If you are considering entering or attending a film festival, or if your'e just wondering what they are all about, you must read The Ultimate Film Festival Survival Guide.
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4 of 4 people found the following review helpful
on July 21, 1999
Having been frustrated with where to begin and which festival to enter with my film. The Ultimate Film Festival Survival Guide is an amazing book that covers the in's and out's that you need to know. I feel that I am now very educated on what to do as well as what not to do in the film festival game. If you have a movie that you're trying to get out there than you need this book, otherwise your just spinning your wheels.
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3 of 3 people found the following review helpful
on July 13, 2002
I use this book again and again. It is more useful than anything I can find online because I can obtain all the info I need in a short amount of time. Chris Gore's help, with this book and on his panels at film-related events, have aided me to no end. When I played my first short film at festivals, the book proved INVALUABLE to me.
I post regularly on a messageboard for independent filmmakers and my response to MANY people's questions is usually "Buy the Ultimate Film Festival Survival Guide".
One unique aspect of this book is that, in addition to interviewing filmmakers who got their films sold, he also features a woman who admittedly made a bad film and met alot of failure with it. Being able to see the other side of the story really helps you see what NOT to do with your film before, during, and after production when you are marketing it.
In addition to buying Chris' book, you should also try to make it to a panel if he is going to be in your area. I saw him twice: once at a comic convention and another time at a film festival I was playing my short at. I was so happy to tell him personally how helpful his book had been. At one of his panels I learned of another filmmaker that was in between success and failure. He had succeeded in making a well reviewed film that played in several prestigious festivals, BUT no distributor would buy his film! So there are some hard lessons to be learned by these examples, but I digress...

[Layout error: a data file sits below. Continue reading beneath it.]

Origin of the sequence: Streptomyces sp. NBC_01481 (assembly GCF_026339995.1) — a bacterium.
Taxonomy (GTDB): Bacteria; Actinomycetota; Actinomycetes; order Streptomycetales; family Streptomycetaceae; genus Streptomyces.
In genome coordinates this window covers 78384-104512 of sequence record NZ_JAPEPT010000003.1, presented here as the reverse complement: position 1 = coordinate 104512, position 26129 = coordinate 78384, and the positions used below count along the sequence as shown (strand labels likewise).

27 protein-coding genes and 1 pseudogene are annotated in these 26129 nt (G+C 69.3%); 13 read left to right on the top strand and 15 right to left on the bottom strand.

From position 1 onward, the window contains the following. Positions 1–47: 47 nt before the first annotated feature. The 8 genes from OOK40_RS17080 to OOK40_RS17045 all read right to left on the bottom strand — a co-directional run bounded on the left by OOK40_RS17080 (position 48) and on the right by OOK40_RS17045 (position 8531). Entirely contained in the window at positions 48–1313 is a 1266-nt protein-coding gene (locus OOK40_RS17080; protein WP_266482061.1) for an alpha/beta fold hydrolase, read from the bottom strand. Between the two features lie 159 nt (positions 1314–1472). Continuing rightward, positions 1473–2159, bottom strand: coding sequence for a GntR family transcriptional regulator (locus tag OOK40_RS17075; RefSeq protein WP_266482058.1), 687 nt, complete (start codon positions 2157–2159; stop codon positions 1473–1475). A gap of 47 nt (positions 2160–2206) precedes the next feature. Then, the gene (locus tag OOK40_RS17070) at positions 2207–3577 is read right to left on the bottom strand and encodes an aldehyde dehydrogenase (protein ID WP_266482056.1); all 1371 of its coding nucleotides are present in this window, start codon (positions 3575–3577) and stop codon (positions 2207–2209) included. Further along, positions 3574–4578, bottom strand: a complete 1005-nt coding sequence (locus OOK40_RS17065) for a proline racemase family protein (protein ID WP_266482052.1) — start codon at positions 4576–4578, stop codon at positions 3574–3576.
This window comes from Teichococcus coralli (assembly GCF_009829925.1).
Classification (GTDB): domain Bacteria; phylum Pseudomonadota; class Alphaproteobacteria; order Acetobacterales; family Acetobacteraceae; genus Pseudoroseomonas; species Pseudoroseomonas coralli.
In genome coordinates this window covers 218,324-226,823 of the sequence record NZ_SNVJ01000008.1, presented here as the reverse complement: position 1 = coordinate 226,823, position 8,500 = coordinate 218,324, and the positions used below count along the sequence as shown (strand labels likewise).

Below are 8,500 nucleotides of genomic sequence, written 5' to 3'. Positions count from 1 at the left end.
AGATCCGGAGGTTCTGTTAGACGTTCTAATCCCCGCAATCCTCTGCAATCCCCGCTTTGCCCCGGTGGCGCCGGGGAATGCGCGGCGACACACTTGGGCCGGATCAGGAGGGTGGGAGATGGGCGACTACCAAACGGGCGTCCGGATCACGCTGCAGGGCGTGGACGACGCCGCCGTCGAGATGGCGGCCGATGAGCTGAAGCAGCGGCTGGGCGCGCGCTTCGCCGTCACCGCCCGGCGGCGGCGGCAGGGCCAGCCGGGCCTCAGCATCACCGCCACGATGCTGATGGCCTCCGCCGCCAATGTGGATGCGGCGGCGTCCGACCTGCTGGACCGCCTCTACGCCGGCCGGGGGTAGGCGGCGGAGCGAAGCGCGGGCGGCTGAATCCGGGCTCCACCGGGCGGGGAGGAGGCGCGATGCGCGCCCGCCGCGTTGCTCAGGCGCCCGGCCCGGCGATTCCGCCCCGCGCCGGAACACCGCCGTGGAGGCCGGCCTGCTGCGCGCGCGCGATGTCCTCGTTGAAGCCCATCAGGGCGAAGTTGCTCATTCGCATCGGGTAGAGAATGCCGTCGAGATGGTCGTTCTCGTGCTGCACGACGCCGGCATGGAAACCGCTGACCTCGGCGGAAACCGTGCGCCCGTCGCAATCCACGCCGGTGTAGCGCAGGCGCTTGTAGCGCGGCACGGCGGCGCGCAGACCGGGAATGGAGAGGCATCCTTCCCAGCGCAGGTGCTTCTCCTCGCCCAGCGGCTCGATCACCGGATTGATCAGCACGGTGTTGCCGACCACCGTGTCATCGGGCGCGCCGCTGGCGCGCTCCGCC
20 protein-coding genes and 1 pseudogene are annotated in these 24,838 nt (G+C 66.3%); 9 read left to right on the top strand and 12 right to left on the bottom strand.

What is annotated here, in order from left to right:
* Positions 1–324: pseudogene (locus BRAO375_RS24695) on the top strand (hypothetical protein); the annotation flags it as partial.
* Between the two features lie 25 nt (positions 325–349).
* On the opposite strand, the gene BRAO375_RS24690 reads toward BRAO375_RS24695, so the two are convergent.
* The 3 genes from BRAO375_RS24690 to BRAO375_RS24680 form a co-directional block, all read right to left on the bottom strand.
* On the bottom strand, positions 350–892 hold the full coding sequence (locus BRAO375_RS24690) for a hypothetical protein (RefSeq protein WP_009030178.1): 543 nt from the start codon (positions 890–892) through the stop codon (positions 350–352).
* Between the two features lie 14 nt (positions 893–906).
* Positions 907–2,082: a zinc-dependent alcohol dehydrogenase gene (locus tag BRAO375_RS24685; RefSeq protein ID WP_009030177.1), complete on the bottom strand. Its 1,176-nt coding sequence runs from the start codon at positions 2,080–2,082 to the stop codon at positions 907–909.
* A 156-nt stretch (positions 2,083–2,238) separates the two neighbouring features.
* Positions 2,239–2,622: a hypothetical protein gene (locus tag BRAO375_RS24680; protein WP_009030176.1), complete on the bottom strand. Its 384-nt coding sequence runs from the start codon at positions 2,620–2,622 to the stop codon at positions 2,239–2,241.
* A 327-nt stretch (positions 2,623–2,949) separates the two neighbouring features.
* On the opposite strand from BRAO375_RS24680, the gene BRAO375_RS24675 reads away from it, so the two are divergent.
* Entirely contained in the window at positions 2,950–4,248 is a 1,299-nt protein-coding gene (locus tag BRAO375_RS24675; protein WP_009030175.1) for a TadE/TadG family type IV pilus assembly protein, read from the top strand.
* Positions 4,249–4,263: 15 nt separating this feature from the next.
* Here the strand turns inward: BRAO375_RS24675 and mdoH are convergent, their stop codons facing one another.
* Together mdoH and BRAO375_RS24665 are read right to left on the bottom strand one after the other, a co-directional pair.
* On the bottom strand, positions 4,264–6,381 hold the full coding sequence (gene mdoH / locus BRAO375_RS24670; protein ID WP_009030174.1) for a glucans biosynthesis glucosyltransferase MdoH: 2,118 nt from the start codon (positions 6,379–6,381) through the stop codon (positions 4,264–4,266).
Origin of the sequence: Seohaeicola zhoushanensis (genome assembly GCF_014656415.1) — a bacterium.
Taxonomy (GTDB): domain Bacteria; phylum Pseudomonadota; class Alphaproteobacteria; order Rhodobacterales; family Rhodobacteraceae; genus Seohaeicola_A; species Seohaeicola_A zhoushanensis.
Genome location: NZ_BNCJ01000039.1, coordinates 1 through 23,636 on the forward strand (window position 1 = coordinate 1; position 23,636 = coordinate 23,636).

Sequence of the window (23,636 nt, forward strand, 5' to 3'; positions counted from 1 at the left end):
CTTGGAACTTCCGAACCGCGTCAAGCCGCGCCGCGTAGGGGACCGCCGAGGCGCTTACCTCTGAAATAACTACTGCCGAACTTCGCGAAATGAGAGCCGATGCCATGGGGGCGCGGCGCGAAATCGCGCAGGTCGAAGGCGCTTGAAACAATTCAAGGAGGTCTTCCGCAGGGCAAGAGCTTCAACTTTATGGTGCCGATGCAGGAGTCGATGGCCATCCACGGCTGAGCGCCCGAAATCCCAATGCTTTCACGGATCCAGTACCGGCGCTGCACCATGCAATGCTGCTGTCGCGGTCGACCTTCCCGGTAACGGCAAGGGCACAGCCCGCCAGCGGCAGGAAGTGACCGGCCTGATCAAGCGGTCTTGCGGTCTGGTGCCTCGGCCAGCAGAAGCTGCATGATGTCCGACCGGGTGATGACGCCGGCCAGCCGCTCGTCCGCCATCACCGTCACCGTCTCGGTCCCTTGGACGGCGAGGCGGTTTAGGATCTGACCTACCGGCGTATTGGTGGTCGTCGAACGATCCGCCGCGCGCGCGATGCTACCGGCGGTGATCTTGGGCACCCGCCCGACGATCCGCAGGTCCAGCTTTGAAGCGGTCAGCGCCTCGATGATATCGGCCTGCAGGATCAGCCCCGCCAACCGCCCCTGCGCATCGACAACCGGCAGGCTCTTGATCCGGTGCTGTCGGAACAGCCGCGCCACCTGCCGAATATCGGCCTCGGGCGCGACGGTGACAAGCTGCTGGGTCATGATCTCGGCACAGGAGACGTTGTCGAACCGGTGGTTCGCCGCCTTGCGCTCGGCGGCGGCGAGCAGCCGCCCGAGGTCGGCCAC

This is TRULY the best Film Festival related book out there for an independent filmmaker. If you want to succeed, attend one of Chris' panels to ask him personally what you need and BUY THIS BOOK. I swear by it!
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6 of 7 people found the following review helpful
on October 21, 2002
It seems as if everyone and their second cousin is running a film festival. This guide helps you wade through the b.s., saving you time, postage and VHS copies, by telling you what they're looking for, and your chances of getting in. I've found a number of new fests perfect for my short, The Pretty Girl. Another must-have bible for indie filmmakers.
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3 of 3 people found the following review helpful
on May 7, 1999
As a first time filmmaker who was interested in doing the film festival "circuit", I had no idea where to begin. Then I bought this book, and it soon became my BIBLE. This book is so clear as to what each festival is about, and Chris Gore spares no-ones feelings in telling it just like it is. In a city (L.A.) filled with people who couldn't give you a straight answer to save their lives, Chris Gore cuts to the chase. For anyone interested in making an independent film, trust me...DO YOURSELF A FAVOR AND BUY THIS BOOK!! It will save you years of frustration, time, and ulcers, gray hairs, cigarettes, prozac, etc. My film "A.J.'s Dogumentary" (a documentary about obsessive dog owners) has been accepted at 3 festivals and has won "Best Documentary Feature" and "Audience Favorite" awards, and IT WOULDN'T HAVE HAPPENED WITHOUT THIS BOOK!!! Thank you Chris. I owe you one.
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3 of 3 people found the following review helpful
on September 4, 2006
If you're planning to submit your film to a film festival, then this is a good book to get started on your research of which one to submit to and when. You can also get a sense of the perks, pros and cons of submitting to a selected group of prestigious festivals.

The first half of the book has lots of tips and interviews from filmmakers, producers and the like that can help you plan and execute a successful film festival strategy. Then you have a great categorization of over 1,000 film festivals that will allow you to find the one that's right for your specific type of film.

The 3rd edition has revised information, but as one might expect additions and changes happen very frequently in this business. So you can use what you find here as a starting point and keep updating your own database, as you see fit.